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Board Meeting: Safety Study on Integrity Management of Gas Transmission Pipelines in High Consequence Areas, Acting Chairman Hart's Closing Statement
Christopher A. Hart
NTSB Board Room and Conference Center

​In closing, I want to recognize the NTSB staff for their hard work in bringing this Safety Study to the Board. The report team did an outstanding job under study co-managers Ivan Cheung and Nathan Doble.

More than a decade after PHMSA issued its integrity management rule for gas transmission pipelines, this study examined whether the IM programs required under the rule are adequate in high consequence areas.

The NTSB found that IM program requirements have kept the rate of corrosion failures and material failures in high consequence areas low, but found no evidence that the overall accident rate has declined. Improvements in IM program areas must be sought in order to prevent catastrophic gas transmission pipeline accidents from occurring again.

As we have heard today, this safety study’s conclusions will provide the gas transmission pipeline industry with solutions to safety issues found in the integrity management program. The study draws its lessons from NTSB investigations of gas transmission pipeline accidents as well as from numerous sources of quantitative and qualitative data including valuable insights from stakeholders in the pipeline safety community.

We looked at the current practices in how high consequence areas are identified, how risks are calculated, and how pipeline integrity is assessed.  We learned from operators and inspectors where resources and guidance are needed to make sure the intent of the gas IM rules is fully realized.  We also learned that intrastate pipeline operators were less likely to use in-line inspection, which provides the highest per-mile discovery of anomalies among all integrity assessment methods.

We looked at how the Pipeline and Hazardous Materials Safety Administration could better support state inspectors, and at how the states could support each other through information sharing and coordination. And, we examined technological solutions such as the use of GIS to improve integrity management programs.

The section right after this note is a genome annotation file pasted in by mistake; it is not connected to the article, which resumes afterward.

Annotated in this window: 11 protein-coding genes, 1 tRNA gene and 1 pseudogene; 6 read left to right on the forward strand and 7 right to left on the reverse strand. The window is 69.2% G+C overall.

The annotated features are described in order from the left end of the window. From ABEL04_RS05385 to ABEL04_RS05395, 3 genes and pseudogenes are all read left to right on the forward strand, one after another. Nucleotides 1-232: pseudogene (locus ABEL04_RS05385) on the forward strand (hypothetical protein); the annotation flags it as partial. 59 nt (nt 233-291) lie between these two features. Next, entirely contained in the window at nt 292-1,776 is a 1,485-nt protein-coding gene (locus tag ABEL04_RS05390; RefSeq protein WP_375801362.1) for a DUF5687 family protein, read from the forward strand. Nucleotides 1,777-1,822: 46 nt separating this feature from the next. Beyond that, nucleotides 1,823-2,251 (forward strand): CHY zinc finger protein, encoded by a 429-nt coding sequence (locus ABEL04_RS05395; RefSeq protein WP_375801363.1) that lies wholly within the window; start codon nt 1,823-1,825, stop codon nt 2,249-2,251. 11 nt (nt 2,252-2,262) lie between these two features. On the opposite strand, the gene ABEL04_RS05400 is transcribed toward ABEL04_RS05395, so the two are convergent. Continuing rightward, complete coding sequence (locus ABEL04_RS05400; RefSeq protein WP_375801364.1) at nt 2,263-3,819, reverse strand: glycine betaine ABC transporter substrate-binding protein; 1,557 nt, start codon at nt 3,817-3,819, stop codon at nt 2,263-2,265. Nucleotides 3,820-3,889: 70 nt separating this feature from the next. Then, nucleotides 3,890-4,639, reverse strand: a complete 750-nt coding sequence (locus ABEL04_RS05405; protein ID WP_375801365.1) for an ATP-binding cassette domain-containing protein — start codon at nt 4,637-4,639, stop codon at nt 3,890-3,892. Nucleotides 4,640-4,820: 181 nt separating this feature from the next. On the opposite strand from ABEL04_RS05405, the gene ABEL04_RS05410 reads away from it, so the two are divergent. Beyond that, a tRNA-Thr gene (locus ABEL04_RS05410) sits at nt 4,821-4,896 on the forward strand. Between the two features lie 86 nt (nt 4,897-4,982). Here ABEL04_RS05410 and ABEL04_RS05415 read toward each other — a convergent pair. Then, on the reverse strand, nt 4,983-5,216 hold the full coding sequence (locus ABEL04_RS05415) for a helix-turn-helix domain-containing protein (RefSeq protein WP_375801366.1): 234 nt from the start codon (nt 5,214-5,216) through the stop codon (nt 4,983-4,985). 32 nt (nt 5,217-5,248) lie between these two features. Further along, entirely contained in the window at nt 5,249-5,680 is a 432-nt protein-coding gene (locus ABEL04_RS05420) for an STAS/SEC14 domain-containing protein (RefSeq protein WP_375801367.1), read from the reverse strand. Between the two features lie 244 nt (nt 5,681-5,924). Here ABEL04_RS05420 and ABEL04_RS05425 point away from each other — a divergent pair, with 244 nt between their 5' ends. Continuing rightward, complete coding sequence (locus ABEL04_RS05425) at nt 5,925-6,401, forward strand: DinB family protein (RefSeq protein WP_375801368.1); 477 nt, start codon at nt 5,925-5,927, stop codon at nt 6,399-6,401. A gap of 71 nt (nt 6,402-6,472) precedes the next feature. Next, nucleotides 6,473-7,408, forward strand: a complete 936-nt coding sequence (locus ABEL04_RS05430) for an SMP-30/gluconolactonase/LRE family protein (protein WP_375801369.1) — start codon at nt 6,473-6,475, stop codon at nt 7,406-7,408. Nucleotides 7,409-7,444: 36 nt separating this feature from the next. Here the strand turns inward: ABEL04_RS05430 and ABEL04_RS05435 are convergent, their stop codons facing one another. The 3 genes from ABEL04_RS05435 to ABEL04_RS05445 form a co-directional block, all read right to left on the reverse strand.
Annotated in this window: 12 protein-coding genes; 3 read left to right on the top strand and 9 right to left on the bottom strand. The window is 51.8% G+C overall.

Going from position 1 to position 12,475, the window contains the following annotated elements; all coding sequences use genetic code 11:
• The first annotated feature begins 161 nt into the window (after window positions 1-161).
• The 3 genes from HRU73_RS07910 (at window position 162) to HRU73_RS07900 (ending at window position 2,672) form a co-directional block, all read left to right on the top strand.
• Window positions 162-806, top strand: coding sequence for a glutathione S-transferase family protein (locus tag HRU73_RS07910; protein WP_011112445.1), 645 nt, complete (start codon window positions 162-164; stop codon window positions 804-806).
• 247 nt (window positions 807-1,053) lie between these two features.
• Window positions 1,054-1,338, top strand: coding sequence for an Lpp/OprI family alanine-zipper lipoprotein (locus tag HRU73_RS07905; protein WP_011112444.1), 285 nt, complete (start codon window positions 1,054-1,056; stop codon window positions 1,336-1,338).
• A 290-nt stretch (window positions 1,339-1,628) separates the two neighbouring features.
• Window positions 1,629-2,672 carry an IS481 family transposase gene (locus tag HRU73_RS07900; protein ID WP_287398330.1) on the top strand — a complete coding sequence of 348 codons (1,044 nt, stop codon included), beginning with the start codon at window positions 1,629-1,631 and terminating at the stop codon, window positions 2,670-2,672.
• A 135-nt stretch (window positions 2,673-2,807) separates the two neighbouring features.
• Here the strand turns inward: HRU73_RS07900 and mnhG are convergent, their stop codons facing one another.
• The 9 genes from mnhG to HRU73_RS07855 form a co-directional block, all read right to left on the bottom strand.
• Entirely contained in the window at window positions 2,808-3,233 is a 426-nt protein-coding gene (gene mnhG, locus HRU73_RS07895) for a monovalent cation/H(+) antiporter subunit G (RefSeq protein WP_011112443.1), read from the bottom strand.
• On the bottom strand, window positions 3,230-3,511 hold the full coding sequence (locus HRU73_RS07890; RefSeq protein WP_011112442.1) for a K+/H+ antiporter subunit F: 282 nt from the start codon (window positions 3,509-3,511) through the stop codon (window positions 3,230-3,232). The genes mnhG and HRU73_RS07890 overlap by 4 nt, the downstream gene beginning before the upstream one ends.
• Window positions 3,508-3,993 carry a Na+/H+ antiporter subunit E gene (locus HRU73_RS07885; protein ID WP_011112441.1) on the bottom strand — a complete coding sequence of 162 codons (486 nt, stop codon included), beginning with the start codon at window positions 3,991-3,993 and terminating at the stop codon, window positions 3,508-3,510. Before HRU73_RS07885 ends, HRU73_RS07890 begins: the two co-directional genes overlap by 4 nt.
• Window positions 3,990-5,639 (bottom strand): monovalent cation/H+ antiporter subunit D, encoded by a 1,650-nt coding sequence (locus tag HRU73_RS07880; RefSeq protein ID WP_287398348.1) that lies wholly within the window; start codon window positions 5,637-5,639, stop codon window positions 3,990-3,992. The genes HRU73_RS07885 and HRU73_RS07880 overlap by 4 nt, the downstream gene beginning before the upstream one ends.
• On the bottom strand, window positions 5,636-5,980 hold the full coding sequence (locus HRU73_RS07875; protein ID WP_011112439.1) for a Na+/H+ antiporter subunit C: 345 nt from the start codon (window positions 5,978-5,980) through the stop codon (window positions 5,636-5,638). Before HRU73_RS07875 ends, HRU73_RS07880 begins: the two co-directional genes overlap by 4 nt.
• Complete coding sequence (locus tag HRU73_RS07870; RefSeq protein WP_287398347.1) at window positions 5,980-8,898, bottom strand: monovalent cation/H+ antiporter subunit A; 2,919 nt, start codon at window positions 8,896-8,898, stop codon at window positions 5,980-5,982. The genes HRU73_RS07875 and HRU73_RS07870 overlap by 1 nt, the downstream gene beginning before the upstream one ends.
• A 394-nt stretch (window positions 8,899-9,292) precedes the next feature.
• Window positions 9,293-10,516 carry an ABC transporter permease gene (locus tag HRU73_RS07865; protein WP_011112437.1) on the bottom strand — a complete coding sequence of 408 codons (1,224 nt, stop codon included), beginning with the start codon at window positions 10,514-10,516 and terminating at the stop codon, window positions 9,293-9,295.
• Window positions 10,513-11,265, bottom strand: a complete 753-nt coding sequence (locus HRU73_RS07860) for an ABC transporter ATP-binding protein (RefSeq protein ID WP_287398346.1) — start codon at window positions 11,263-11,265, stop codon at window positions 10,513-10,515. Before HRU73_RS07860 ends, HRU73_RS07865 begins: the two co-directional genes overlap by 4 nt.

We made 28 new recommendations, 22 of which were to the Pipeline and Hazardous Materials Safety Administration. We asked PHMSA to improve its coordination with, and resources for, state inspectors, and that it work with the National Association of Pipeline Safety Representatives to increase state-to-state coordination.

We recommended that PHMSA improve the positional accuracy in its National Pipeline Mapping System, require the identification of high consequence areas in this system, and make this system more consistent with its other databases.

We recommended that PHMSA take steps to develop and disseminate inspection standards and specifications, work to develop geospatial data resources for the identification of high consequence areas, and provide guidance and criteria for threat identification and risk assessment.

And we asked that PHMSA collect additional information on previous assessments of pipeline segments involved in accidents to determine what went wrong, and to disseminate the lessons learned to the pipeline industry and the public.

Other new recommendations to the American Gas Association and the Interstate Natural Gas Association of America focus on better data collection to support probabilistic risk assessment models, and on promoting the increased use of in-line inspection, especially in intrastate pipeline inspections. 

This safety study also helped us view a previous recommendation to PHMSA in light of evolving in-line inspection technology.  We superseded the previous recommendation that called for re-configuration of pipelines to enable in-line inspection with a new recommendation that calls for either re-configuration or adaptive use of new in-line inspection technologies. The new recommendation would consider not only age, but also internal pressure, pipe diameter, and class location, to determine priority.

Finally, we recommended eliminating the use of direct assessment as the sole integrity assessment method.

More effective use of resources for integrity management of our gas transmission pipelines – especially older pipelines – can prevent great human and monetary damages in future accidents. And integrity management, at its heart, is by nature a data-driven effort.

Using the most appropriate inspection methods to get the best data, requiring the reporting of the most important data, performing comprehensive analyses, and sharing resources collaboratively among all stakeholders will be critical to improving the safety of our pipeline infrastructure in the future.

We hope that the study adopted today serves as a valuable guide to such future improvements.

We stand adjourned.